How do you know if you ran through a wall? Testing the nature of dark energy and dark matter
Dark energy opposes the mutual gravitational attraction of matter and causes the expansion of the universe to accelerate; it's thought to account for three-quarters of the universe's mass-energy. Another fifth is dark matter, sharing nothing with the remaining five percent of "ordinary" matter except gravitational attraction. There are plenty of theoretical ideas to explain dark matter and dark energy, but there's little experimental evidence to help scientists choose among them.
An early candidate for both is a hypothetical particle called the axion. Arising from a field theory proposed in 1977 as the solution to quite a different problem in fundamental physics, axions were quickly recognized as possible constituents of dark matter. Soon after dark energy was discovered in 1998, theorists realized that axions might be the key to dark energy as well.
The field theory that gives rise to axion-like particles can also give rise to domain walls – boundaries between distinct regions of space with different properties, analogous to grain boundaries in crystalline alloys. As the universe expanded and cooled, a space-filling network of energy-storing domain walls may have formed, connecting large spatial domains of the same vacuum energy. If Earth crossed such a boundary, the properties of its atoms might be briefly affected. But what are the chances that that could happen? And if it did, how could it be detected?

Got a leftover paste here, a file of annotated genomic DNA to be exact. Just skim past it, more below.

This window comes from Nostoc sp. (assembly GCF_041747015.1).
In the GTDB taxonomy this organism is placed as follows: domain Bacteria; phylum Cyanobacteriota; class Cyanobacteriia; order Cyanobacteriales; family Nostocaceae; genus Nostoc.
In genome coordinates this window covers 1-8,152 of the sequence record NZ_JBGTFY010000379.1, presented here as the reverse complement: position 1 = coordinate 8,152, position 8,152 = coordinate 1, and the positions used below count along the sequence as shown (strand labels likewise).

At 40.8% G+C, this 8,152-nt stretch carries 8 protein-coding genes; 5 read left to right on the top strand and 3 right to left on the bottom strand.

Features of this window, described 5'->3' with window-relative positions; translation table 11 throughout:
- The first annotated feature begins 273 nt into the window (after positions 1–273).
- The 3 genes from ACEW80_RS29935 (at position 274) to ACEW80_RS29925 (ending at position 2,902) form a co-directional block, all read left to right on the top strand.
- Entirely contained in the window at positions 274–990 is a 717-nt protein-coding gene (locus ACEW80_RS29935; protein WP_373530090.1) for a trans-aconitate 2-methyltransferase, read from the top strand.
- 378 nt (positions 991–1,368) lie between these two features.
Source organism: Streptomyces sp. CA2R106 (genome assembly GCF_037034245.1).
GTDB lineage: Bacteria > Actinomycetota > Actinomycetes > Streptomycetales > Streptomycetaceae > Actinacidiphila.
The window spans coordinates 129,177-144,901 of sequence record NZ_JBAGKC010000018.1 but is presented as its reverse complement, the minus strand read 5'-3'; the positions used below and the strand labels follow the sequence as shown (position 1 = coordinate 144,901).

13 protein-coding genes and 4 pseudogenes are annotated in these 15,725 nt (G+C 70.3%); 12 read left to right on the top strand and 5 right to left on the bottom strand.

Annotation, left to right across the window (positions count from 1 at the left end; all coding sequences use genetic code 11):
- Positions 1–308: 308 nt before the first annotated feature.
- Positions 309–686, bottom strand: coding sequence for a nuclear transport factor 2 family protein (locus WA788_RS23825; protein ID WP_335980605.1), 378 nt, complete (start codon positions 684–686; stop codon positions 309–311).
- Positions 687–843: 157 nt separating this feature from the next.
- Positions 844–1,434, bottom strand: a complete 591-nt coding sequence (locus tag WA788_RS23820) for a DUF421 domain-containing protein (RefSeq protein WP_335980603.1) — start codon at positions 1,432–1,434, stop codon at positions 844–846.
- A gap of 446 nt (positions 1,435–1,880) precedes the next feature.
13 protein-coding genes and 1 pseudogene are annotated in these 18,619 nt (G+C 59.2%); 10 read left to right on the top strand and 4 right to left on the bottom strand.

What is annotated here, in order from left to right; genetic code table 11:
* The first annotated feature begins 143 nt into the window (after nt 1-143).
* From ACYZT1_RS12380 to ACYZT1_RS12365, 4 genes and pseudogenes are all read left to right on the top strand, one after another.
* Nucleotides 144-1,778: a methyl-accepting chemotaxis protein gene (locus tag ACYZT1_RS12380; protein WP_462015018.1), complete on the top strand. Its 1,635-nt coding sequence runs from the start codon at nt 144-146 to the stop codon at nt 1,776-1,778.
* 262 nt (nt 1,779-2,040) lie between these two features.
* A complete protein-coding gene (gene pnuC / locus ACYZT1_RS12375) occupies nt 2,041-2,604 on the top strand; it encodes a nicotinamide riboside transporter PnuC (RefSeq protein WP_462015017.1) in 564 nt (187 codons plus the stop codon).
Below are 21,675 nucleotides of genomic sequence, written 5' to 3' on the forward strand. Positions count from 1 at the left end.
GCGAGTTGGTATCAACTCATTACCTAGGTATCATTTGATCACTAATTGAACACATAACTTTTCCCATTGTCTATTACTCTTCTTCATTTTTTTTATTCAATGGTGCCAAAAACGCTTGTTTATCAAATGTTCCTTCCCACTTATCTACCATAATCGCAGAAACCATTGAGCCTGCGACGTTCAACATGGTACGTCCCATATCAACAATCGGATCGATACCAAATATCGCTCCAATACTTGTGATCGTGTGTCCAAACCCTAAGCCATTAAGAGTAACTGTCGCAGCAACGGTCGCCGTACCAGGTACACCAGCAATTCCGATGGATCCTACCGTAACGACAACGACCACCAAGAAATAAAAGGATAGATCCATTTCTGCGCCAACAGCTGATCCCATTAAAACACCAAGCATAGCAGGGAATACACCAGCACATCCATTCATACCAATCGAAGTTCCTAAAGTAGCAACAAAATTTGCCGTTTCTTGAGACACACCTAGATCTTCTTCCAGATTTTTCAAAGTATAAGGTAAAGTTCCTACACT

Maxim Pospelov, a particle theorist at Canada's University of Victoria and Perimeter Institute for Theoretical Physics in Waterloo, has an interest in such defects, and Dmitry Budker of Berkeley Lab's Nuclear Science Division and UC Berkeley's Department of Physics is a leader in constructing atomic magnetometers. They and their colleagues, Szymon Pustelny and Micah Ledbetter at UC Berkeley, Derek Jackson Kimball of Cal State University East Bay, and Wojciech Gawlik of the Jagiellonian University in Kraków, estimate that chances of encountering domain walls are good.
Although a single magnetometer would have no hope of distinguishing an exotic event like the passing of a domain wall from mundane sources of spurious noise, a domain wall could be unambiguously detected with five magnetometers. Four, widely spaced, could calculate the wall's speed and direction and the fifth could check the prediction.
Budker and Ledbetter have built one of two magnetometers already in place in Berkeley, which measures weak external fields by seeing how they affect the nuclear spin orientation of a collection of atoms. Another placed in Kraków uses a different principle. Both are synchronized by GPS and act as a prototype for the proposed Global Network of Optical Magnetometers for Exotic Physics (GNOME).